Disparities in Higher Learning

Disparities in Higher Learning

We center achieving racial equity in all of our work to ensure more adults earn degrees and other credentials after high school.

Policies, practices, and beliefs—rooted in history and yet still affecting people—keep many Black, Latino, Hispanic, and Native American people from receiving the education they need. These systems unfairly hold back students who are seeking a better life. Racial disparities are widening, and inequity will continue to grow without concerted efforts. 

Deliberate policies created or contributed to unfair and unjust conditions in American higher education, and it will take focused effort to remove barriers and help Black and brown people realize real opportunity.  

These students often attend poorly resourced public schools beset by segregation and financing policies that disproportionately advantage wealthier, mostly white families. These disadvantaged students often do not have access to the same level of college counseling and other services as peers from wealthier homes. This lack of college preparation contributes to stark disparities in college enrollment and graduation rates. On campus, they often do not encounter professors, counselors, and administrators who look like them. Or they don’t receive enough income-based financial aid. Or they face discrimination inside and outside the classroom. Such obstacles can make students feel unwelcome or even lead to a hostile learning environmentn

In response to recent court challenges, colleges and universities must focus on increased recruitment and retention of Black and brown students. This includes making the admissions process fairer, addressing departmental, institutional, and systemwide policies that disproportionately advantage white students. Colleges must take bold steps to ensure that their campuses are racially, ethnically, and culturally diverse. This includes revising hiring and selection practices to ensure that they have a faculty and staff that reflects the diversity of the surrounding community. Colleges also should provide mentoring programs, childcare, counseling services, and financial aid. 

Even amid serious skepticism, education and training after high school remain among the most secure pathways to economic stability. Even so, the country today needs a learning system that works well for everyone. 

At Lumina Foundation, we work with partners across the country to ensure that colleges, universities, and other education providers make opportunity real for students of color, students who are the first in their families to go to college, students from low-income families, and working-age adults. 

We believe change starts with explicitly addressing the role that race and racism play in perpetuating unjust educational outcomes. With every passing day, we realize we can—and must—do more to lift our voices and elevate our actions on behalf of people who have long been prevented from realizing their true potential.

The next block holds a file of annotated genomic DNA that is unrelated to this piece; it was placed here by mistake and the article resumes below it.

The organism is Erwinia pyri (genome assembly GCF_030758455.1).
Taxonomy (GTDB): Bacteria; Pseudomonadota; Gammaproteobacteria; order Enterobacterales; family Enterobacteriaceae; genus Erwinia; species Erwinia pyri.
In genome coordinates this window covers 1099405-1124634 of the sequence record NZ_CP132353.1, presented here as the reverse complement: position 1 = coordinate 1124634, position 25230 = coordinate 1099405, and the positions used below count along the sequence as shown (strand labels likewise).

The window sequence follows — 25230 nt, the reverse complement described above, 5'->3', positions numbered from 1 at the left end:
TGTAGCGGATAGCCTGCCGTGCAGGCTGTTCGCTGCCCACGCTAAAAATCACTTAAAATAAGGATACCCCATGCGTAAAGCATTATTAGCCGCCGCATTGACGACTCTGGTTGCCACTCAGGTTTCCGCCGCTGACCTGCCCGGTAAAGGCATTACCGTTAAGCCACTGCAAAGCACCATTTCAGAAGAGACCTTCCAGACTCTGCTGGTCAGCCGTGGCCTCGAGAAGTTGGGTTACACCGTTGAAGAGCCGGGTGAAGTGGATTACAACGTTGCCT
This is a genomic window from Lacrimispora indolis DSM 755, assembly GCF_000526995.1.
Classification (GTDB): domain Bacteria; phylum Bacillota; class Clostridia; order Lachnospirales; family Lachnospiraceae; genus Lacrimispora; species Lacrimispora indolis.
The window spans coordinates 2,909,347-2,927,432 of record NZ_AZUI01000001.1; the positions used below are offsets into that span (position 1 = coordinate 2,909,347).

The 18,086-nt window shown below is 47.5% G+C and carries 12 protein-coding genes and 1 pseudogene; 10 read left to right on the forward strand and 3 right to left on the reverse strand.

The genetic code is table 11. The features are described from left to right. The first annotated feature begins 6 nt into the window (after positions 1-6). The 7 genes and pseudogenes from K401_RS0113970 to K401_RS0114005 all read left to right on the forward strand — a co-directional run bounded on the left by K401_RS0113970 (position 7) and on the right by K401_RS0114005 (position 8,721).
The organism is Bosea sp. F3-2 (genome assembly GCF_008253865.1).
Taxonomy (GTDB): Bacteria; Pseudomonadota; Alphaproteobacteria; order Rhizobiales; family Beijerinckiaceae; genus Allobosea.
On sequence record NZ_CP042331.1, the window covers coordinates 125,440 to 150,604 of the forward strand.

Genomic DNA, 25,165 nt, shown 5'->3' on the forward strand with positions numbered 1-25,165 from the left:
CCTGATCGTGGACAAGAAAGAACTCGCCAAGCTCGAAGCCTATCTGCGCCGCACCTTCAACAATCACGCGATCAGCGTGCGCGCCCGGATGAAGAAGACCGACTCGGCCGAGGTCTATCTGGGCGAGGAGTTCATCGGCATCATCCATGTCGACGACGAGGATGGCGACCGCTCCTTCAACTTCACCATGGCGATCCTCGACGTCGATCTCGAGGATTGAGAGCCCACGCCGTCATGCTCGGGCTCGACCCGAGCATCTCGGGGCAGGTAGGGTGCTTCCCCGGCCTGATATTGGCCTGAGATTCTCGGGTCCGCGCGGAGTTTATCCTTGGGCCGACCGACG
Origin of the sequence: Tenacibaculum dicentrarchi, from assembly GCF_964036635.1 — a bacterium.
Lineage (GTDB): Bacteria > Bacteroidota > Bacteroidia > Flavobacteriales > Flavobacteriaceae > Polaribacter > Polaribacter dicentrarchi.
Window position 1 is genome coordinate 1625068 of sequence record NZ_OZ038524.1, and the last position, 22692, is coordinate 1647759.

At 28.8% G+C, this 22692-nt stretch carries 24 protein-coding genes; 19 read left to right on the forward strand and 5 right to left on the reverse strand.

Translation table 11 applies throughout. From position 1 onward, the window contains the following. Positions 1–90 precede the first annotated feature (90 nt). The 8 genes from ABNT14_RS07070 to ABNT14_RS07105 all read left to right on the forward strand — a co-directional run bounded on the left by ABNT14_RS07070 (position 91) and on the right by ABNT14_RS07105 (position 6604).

More on Disparities in Higher Learning

Nine ways funders can increase diversity in higher ed in a world without affirmative action

In the aftermath of the Supreme Court’s June 29 decision to end affirmative action in college admissions, a group of foundations quickly issued a joint statement condemning the decision, saying, “The Supreme Court’s decision impedes colleges and universities from selecting their own student bodies and fully addressing systemic racial inequalities that persist.”

With the end of race-conscious college admissions, Americans have reached common ground on what’s needed next

What will American colleges and universities look like now that the Supreme Court has upended affirmative action? The evidence is clear: As we’ve seen from states that had already banned race-conscious admissions prior to the court’s recent decision, enrollment for students of color will decline. We can avoid going backward only if institutions embrace new approaches for increasing student diversity and abolish advantages for the privileged, such as legacy preferences.
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Disparities in Higher Learning

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The Communications Network’s Diversity, Equity, and Inclusion Project provides tools, research, case studies, and guidance to help teams integrate practices that support racial equity in their communications work.

ComNet’s DEI site
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Defining the difference between racial justice and racial equity

Defining Racial Justice and Equity

Racial equity

Racial equity is achieved when outcomes such as the likelihood of having a degree or other quality credential, or being called for an interview, or being selected as a Lumina grantee or contractor cannot be predicted by a person’s race or ethnicity.

Racial justice

Racial justice will be realized when the policies, practices, systems, and root causes that lead to inequitable outcomes are eradicated.

Group of Black men in conversation

Talking About Racial Justice and Equity

At Lumina, we hold ourselves accountable for making a difference. We begin by explicitly addressing the role race plays in perpetuating unjust educational outcomes. With every passing day, we realize we can—and must—do more to lift our voices and elevate our actions to build a fair and just society for people who have long been prevented from realizing their potential. Click through to learn more about our journey, which is nowhere near complete.

Our Journey Toward Racial Justice

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